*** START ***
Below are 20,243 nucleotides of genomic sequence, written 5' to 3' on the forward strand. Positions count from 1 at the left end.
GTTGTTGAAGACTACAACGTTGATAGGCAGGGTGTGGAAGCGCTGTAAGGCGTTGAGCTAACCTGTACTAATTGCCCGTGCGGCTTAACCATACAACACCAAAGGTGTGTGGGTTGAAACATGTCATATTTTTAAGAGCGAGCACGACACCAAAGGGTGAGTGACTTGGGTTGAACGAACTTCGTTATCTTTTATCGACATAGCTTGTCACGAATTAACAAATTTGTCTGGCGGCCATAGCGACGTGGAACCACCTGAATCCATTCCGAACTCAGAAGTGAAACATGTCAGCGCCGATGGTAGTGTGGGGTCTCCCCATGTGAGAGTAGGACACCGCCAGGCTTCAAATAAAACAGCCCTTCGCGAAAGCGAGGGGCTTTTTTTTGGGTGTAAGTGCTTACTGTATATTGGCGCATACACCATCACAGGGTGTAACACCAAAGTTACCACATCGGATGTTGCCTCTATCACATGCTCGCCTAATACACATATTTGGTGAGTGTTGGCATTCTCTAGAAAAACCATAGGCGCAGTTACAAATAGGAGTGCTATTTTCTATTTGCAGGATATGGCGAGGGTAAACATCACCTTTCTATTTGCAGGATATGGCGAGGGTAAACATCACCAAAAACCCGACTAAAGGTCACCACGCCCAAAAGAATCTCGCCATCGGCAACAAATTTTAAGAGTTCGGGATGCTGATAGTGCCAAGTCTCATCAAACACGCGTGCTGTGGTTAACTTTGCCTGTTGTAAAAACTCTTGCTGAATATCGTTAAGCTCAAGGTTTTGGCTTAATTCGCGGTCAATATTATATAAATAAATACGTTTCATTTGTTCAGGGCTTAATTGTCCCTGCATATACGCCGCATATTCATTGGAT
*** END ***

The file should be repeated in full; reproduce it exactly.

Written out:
Below are 20,243 nucleotides of genomic sequence, written 5' to 3' on the forward strand. Positions count from 1 at the left end.
GTTGTTGAAGACTACAACGTTGATAGGCAGGGTGTGGAAGCGCTGTAAGGCGTTGAGCTAACCTGTACTAATTGCCCGTGCGGCTTAACCATACAACACCAAAGGTGTGTGGGTTGAAACATGTCATATTTTTAAGAGCGAGCACGACACCAAAGGGTGAGTGACTTGGGTTGAACGAACTTCGTTATCTTTTATCGACATAGCTTGTCACGAATTAACAAATTTGTCTGGCGGCCATAGCGACGTGGAACCACCTGAATCCATTCCGAACTCAGAAGTGAAACATGTCAGCGCCGATGGTAGTGTGGGGTCTCCCCATGTGAGAGTAGGACACCGCCAGGCTTCAAATAAAACAGCCCTTCGCGAAAGCGAGGGGCTTTTTTTTGGGTGTAAGTGCTTACTGTATATTGGCGCATACACCATCACAGGGTGTAACACCAAAGTTACCACATCGGATGTTGCCTCTATCACATGCTCGCCTAATACACATATTTGGTGAGTGTTGGCATTCTCTAGAAAAACCATAGGCGCAGTTACAAATAGGAGTGCTATTTTCTATTTGCAGGATATGGCGAGGGTAAACATCACCTTTCTATTTGCAGGATATGGCGAGGGTAAACATCACCAAAAACCCGACTAAAGGTCACCACGCCCAAAAGAATCTCGCCATCGGCAACAAATTTTAAGAGTTCGGGATGCTGATAGTGCCAAGTCTCATCAAACACGCGTGCTGTGGTTAACTTTGCCTGTTGTAAAAACTCTTGCTGAATATCGTTAAGCTCAAGGTTTTGGCTTAATTCGCGGTCAATATTATATAAATAAATACGTTTCATTTGTTCAGGGCTTAATTGTCCCTGCATATACGCCGCATATTCATTGGAT